Report predicts that loss of ocean net primary productivity over the next 200 years will be at least 50%.
The present value of the oceans in terms of their CO2 capture and storage is between $72- $22 Billion each year.
As ocean pasture productivity declines the loss of this most powerful ecosystem service force will be a natural and economic catastrophe.
Putting this in a useful context, our living oceans presently capture some 43 gigatonnes/billion tonnes of C per year, that’s 158 gigatonnes of CO2. Of that 31 gigatonnes of CO2 is sequestered or sunk each year. So with the horrifying loss of 50% of the next 200 years of CO2 not being used by collapsing ocean pastures the result will be an additional 3 trillion tonnes of CO2 that will be forcing additional climate change. (Hoffman et al Postdam Climate Inst.)
Keep in mind that the total amount of CO2 said to have been directly spewed into the air in the last 100 years of the fossil fuel age is estimated at more than half a trillion tonnes! Add to that additional CO2 from land use change and the number is closing in on 1 trillion tonnes. (Nature 2009 Allen et al.)
So ongoing ocean collapse alone over the next 200 years will put 3-6 times the CO2 into the world’s atmosphere as the fossil fuel age has to date, far more than the burning of fossil fuels!
But lets deal with the present first and put off dealing with the future. This means that ocean pasture collapse is today responsible for the loss of something like 3+ billion tonnes of CO2 each year and it is getting worse.
Remember this is not something that has just begun. Collapsing ocean pastures have been suffering so for at least 50 years. The resulting loss of ocean primary productivity (read carbon capture and storage) thus includes a backlog of something like 150 billion tonnes of CO2 that should have become carbon based life including fish.
Another report of the Global Oceans Commission, a NGO, says the value of healthy ocean pastures in terms of CO2 is looking to be $72 billion – $222 billion each year. Given the collapse of ocean pasture productivity is equal to 3+ billion tonnes of CO2 which even at a value of $1/tonne would be $3 Billion per year, more likely the value of lost CO2 uptake by ocean pastures is more like $10-$30 billion per year.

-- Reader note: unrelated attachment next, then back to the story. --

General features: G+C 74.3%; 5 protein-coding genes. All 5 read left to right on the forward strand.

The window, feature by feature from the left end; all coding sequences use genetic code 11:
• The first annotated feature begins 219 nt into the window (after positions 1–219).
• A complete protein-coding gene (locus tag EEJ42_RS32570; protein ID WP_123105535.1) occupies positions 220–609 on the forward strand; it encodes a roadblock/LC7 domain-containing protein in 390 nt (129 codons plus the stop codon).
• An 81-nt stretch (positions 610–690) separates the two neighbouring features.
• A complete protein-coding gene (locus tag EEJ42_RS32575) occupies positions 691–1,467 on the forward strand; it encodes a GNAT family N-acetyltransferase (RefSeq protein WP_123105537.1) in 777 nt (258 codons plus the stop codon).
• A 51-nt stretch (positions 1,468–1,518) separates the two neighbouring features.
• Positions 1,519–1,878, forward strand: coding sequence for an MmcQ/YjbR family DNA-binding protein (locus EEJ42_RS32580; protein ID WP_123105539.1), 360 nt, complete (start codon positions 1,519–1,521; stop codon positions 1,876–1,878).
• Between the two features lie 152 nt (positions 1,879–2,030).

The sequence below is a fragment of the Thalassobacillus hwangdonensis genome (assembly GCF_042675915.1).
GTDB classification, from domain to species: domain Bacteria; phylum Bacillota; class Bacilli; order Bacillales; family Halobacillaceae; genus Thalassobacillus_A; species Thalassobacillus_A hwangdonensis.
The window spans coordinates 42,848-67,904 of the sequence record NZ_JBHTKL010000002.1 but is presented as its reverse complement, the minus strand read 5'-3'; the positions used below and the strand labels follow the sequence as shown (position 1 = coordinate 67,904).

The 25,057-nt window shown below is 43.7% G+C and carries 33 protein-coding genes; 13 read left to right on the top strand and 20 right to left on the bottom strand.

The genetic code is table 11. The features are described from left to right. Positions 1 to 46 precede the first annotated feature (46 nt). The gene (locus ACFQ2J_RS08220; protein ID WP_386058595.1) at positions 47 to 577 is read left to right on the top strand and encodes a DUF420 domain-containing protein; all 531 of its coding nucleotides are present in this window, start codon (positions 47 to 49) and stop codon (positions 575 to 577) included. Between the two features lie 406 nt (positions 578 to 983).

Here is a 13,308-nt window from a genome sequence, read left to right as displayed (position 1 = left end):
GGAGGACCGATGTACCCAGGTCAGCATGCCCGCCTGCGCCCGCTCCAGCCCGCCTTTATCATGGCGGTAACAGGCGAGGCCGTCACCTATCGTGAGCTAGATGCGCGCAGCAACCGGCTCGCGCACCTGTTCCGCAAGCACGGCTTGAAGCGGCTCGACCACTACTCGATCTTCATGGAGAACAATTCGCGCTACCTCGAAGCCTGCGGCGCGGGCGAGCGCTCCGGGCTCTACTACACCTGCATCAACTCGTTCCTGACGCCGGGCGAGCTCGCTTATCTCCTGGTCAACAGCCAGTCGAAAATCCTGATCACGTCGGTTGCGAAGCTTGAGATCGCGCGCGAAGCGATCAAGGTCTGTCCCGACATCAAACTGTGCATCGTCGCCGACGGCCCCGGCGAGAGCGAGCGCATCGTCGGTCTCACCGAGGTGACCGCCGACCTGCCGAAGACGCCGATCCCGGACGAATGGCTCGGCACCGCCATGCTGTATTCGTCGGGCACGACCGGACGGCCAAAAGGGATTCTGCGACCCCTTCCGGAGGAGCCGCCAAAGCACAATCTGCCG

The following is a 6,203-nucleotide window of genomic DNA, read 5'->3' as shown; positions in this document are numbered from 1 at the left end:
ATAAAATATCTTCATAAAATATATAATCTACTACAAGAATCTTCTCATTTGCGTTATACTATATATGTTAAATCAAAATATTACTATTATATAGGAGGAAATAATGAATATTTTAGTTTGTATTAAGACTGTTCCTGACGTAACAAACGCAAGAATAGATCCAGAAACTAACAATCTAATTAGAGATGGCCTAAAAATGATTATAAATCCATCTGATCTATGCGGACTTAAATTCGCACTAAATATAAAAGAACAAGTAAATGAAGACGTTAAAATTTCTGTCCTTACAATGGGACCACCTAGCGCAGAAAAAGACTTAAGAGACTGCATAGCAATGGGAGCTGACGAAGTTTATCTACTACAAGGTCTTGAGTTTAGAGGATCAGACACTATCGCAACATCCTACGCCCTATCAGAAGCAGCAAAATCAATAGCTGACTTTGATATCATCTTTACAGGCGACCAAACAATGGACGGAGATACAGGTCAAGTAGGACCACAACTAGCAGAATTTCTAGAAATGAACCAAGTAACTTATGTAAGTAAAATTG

My proposition has been that be restoring ocean pastures back to the state of health and abundance, they and we enjoyed 50-100 years ago, those revived ocean pastures will convert billions of tonnes of CO2 into tens of billions of fish to feed the human race and all other forms of ocean life as well.
To put this into a perhaps more familiar terrestrial context, the Amazon Rainforest is said to be some 600 million hectares in size and the World Wildlife Fund states it is storing in the mature living forest about 100 billion tonnes of CO2 in standing biomass, accumulated over the course of a century or more.
But the Amazon and the rest of the world’s forests are losing carbon as well and the total net carbon sink effect for the entire world’s forests is a mere 400 million tonnes of CO2 per year. (Science 2011 Yude Pan et al)
Oceans take up 15 times more carbon each year than all of the rest of the global biosphere. EACH YEAR they capture and store through solubility and photosynthesis and 158 billion tonnes of CO2 in the living ocean. Fully 31 billion tonnes of that CO2 is sequestered each year in the deep ocean where it remains safely away from the atmosphere for millenia and longer. (Hoffman et al)
As we are losing our ocean pastures it is as if we were to eradicate and turn to a desert an entire Amazon rain forest each 3-5 years! And we have been doing this for at least 50 years. Just how many Amazon Rainforests do we have on this Blue Planet, can we afford to have lost 10 Ocean Amazon forests of life already.
So what are we to do? Do we stand by idly and allow our vital ocean pastures to collapse into an even worse state of health and abundance or can we do something.
It is time to restore and revive the collapsing ocean pastures and we have shown that this can be accomplished with remarkable and immediate success. In doing so we not only help save the planet from the ravages of our CO2 we bring back the fish!
Today the value of World fisheries is estimated to be $91 Billion. But the cost of catching fish has more than doubled in the last 50 years leading to perilous economic times for the world’s fishing fleets. (Nature June 2012)
Restoring and reviving ocean pastures will surely result in a minimum increase in catch of 10%, almost certainly several times that amount, a minimum value of more than $10 billion per year. Our work in the North Pacific has delivered not merely a 10% 1/10th improvement in salmon fisheries, but rather a 4 fold increase!